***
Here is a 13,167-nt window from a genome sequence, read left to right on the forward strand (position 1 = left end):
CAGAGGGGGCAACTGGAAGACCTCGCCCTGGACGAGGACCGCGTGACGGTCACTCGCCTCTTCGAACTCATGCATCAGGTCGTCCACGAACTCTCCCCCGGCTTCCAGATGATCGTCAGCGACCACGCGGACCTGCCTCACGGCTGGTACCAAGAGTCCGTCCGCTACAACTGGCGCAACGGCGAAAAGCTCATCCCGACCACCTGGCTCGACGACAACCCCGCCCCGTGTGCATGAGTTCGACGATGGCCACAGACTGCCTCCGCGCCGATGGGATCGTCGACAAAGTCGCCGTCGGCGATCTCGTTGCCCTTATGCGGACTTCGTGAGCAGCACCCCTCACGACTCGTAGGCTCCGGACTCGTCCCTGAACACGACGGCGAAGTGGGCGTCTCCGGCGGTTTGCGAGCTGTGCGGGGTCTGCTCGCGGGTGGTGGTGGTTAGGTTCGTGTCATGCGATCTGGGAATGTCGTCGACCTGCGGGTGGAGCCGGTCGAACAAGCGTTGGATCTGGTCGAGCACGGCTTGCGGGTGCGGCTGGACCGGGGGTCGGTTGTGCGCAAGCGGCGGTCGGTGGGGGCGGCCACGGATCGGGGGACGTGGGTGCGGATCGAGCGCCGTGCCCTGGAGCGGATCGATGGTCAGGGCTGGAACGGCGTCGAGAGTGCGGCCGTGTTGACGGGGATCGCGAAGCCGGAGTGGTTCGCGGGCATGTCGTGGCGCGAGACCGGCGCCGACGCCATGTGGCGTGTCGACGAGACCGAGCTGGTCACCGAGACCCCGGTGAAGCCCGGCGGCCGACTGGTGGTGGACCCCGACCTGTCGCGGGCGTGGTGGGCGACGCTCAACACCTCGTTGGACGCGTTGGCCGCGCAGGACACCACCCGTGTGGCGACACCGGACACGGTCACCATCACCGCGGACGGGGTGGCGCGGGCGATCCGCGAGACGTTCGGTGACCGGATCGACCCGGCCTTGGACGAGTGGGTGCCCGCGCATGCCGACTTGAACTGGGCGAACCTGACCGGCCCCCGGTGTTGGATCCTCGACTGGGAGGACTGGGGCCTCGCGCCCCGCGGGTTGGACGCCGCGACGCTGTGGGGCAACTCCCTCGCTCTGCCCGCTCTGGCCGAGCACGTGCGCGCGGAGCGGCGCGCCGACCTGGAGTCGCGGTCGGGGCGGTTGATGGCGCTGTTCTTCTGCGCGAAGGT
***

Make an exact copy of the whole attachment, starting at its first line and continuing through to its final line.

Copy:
Here is a 13,167-nt window from a genome sequence, read left to right on the forward strand (position 1 = left end):
CAGAGGGGGCAACTGGAAGACCTCGCCCTGGACGAGGACCGCGTGACGGTCACTCGCCTCTTCGAACTCATGCATCAGGTCGTCCACGAACTCTCCCCCGGCTTCCAGATGATCGTCAGCGACCACGCGGACCTGCCTCACGGCTGGTACCAAGAGTCCGTCCGCTACAACTGGCGCAACGGCGAAAAGCTCATCCCGACCACCTGGCTCGACGACAACCCCGCCCCGTGTGCATGAGTTCGACGATGGCCACAGACTGCCTCCGCGCCGATGGGATCGTCGACAAAGTCGCCGTCGGCGATCTCGTTGCCCTTATGCGGACTTCGTGAGCAGCACCCCTCACGACTCGTAGGCTCCGGACTCGTCCCTGAACACGACGGCGAAGTGGGCGTCTCCGGCGGTTTGCGAGCTGTGCGGGGTCTGCTCGCGGGTGGTGGTGGTTAGGTTCGTGTCATGCGATCTGGGAATGTCGTCGACCTGCGGGTGGAGCCGGTCGAACAAGCGTTGGATCTGGTCGAGCACGGCTTGCGGGTGCGGCTGGACCGGGGGTCGGTTGTGCGCAAGCGGCGGTCGGTGGGGGCGGCCACGGATCGGGGGACGTGGGTGCGGATCGAGCGCCGTGCCCTGGAGCGGATCGATGGTCAGGGCTGGAACGGCGTCGAGAGTGCGGCCGTGTTGACGGGGATCGCGAAGCCGGAGTGGTTCGCGGGCATGTCGTGGCGCGAGACCGGCGCCGACGCCATGTGGCGTGTCGACGAGACCGAGCTGGTCACCGAGACCCCGGTGAAGCCCGGCGGCCGACTGGTGGTGGACCCCGACCTGTCGCGGGCGTGGTGGGCGACGCTCAACACCTCGTTGGACGCGTTGGCCGCGCAGGACACCACCCGTGTGGCGACACCGGACACGGTCACCATCACCGCGGACGGGGTGGCGCGGGCGATCCGCGAGACGTTCGGTGACCGGATCGACCCGGCCTTGGACGAGTGGGTGCCCGCGCATGCCGACTTGAACTGGGCGAACCTGACCGGCCCCCGGTGTTGGATCCTCGACTGGGAGGACTGGGGCCTCGCGCCCCGCGGGTTGGACGCCGCGACGCTGTGGGGCAACTCCCTCGCTCTGCCCGCTCTGGCCGAGCACGTGCGCGCGGAGCGGCGCGCCGACCTGGAGTCGCGGTCGGGGCGGTTGATGGCGCTGTTCTTCTGCGCGAAGGT